Davis told reporters Thursday he's feeling "100 percent healthy" after having plenty of time off to rest in recent months.
Mike Trudell @LakersReporter
AD has missed 8 games with: sore right shoulder (1); ankle sprain (1); gluteus maximus contusion (5); right knee soreness (1). He said the hiatus has "given me a chance to let my body recover ... let everything heal, get back to like how I was at the beginning of the year."
Philadelphia 76ers head coach Brett Brown struck a similar tone when talking about Ben Simmons, who was nursing a back injury before the NBA suspended the season in March. It looked like Simmons might be limited or out altogether for the stretch run and postseason.
Instead, Brown told reporters the break "enabled Ben to reclaim his health."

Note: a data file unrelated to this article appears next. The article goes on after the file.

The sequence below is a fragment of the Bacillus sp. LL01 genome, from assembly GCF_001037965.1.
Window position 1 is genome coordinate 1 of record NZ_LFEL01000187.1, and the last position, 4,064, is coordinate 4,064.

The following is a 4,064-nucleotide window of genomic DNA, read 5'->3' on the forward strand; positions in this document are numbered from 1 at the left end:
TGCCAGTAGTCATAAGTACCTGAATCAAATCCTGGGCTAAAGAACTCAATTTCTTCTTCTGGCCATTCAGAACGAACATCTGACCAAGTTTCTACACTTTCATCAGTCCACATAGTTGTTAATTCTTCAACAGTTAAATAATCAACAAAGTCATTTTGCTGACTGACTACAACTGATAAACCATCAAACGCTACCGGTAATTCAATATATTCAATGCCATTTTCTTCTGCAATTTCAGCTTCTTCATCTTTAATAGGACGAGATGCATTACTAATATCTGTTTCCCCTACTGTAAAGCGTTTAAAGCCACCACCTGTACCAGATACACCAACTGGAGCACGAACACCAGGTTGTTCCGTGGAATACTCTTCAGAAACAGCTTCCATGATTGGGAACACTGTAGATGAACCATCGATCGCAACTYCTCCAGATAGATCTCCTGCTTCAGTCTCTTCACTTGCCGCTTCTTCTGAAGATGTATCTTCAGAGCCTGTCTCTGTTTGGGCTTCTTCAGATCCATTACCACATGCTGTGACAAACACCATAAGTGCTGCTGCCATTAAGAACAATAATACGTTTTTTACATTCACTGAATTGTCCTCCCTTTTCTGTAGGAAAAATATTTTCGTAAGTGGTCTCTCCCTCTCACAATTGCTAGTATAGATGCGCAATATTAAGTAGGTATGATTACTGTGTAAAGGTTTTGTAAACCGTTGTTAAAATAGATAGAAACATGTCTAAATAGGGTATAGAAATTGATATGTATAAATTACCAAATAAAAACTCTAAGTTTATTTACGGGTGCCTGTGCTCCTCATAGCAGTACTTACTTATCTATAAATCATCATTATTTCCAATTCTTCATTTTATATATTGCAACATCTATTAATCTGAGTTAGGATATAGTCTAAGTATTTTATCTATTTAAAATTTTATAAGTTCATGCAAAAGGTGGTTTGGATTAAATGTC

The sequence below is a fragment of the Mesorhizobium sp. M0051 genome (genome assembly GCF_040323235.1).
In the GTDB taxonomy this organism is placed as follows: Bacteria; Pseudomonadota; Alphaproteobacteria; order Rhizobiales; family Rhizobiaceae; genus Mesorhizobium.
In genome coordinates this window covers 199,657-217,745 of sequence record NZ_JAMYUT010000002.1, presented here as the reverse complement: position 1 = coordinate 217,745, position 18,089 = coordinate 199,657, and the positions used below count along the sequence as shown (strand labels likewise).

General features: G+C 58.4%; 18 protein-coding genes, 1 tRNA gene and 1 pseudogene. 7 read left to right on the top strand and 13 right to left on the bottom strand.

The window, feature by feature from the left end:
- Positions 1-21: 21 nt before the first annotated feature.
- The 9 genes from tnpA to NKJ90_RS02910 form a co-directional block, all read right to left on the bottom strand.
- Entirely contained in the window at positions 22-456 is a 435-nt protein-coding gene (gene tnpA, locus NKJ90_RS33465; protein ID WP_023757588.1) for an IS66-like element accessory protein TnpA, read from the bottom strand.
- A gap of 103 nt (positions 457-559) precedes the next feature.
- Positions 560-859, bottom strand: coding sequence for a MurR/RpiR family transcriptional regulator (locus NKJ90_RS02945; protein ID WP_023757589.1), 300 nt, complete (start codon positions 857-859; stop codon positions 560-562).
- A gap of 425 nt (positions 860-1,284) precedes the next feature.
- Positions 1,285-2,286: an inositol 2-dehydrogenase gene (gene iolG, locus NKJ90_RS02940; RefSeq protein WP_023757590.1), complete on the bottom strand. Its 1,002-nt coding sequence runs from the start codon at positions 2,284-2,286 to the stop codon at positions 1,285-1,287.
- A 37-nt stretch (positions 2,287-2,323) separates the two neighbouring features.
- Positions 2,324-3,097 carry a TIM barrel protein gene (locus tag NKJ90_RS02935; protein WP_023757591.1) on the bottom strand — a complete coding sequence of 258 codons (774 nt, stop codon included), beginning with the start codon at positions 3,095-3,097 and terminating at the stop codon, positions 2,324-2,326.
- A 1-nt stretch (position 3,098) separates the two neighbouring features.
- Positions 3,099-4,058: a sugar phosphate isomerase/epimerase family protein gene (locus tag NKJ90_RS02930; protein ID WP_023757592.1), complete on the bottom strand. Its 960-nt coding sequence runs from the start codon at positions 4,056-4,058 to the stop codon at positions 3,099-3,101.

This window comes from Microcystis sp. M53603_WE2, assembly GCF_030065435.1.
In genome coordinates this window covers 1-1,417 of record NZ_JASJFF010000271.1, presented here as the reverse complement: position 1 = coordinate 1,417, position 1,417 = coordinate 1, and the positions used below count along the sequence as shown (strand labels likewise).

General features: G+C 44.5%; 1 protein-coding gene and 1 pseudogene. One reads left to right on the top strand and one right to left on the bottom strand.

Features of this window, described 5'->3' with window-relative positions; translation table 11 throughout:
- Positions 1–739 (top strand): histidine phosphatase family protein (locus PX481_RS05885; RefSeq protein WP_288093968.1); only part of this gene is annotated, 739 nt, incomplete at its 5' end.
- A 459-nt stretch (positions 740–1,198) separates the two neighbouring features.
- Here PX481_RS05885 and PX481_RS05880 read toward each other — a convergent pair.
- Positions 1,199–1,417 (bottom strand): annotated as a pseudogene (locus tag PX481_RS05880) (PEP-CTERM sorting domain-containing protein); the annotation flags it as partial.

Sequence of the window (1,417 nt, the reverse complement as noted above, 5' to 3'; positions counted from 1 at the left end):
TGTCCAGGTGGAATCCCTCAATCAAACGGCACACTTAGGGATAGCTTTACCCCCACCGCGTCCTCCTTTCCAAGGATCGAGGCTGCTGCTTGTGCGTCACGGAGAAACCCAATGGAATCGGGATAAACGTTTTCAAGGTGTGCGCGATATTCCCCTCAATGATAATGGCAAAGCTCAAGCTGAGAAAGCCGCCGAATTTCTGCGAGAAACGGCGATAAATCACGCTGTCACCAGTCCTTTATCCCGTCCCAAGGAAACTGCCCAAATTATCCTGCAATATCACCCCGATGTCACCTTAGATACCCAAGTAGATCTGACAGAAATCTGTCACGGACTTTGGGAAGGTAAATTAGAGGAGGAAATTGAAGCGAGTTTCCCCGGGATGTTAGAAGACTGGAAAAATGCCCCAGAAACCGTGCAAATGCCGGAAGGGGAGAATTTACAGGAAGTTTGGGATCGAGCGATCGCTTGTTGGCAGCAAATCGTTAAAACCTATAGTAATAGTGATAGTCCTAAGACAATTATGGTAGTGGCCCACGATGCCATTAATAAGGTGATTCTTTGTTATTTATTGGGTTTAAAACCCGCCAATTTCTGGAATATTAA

The Lakers will be somewhat short-handed when they meet the Los Angeles Clippers on July 30. Avery Bradley has already opted out, and Dwight Howard's availability remains a question mark.
However, Davis remains optimistic about the team's championship odds.
"If anything, our chances got higher because we're rested," he said, per the Associated Press' Greg Beacham. "It's just going to be about what team wants it more, and which team can stay healthy."
The Lakers own the NBA's second-best record 49-14 and possess two of the 10 best players in the league.
LeBron James was playing at an MVP-type level prior to stoppage, averaging 25.7 points, 7.9 rebounds and a league-high 10.6 assists. Davis, meanwhile, made a pretty seamless transition to his new team. He averaged 26.7 points and shot 33.5 percent from beyond the arc.
As much as losing Bradley—and potentially Howard—will hurt, James and Davis will be feeling fresh at a stage of the season when they otherwise might be starting to wear down. That could be enough to get Los Angeles over the top in the quest for a title.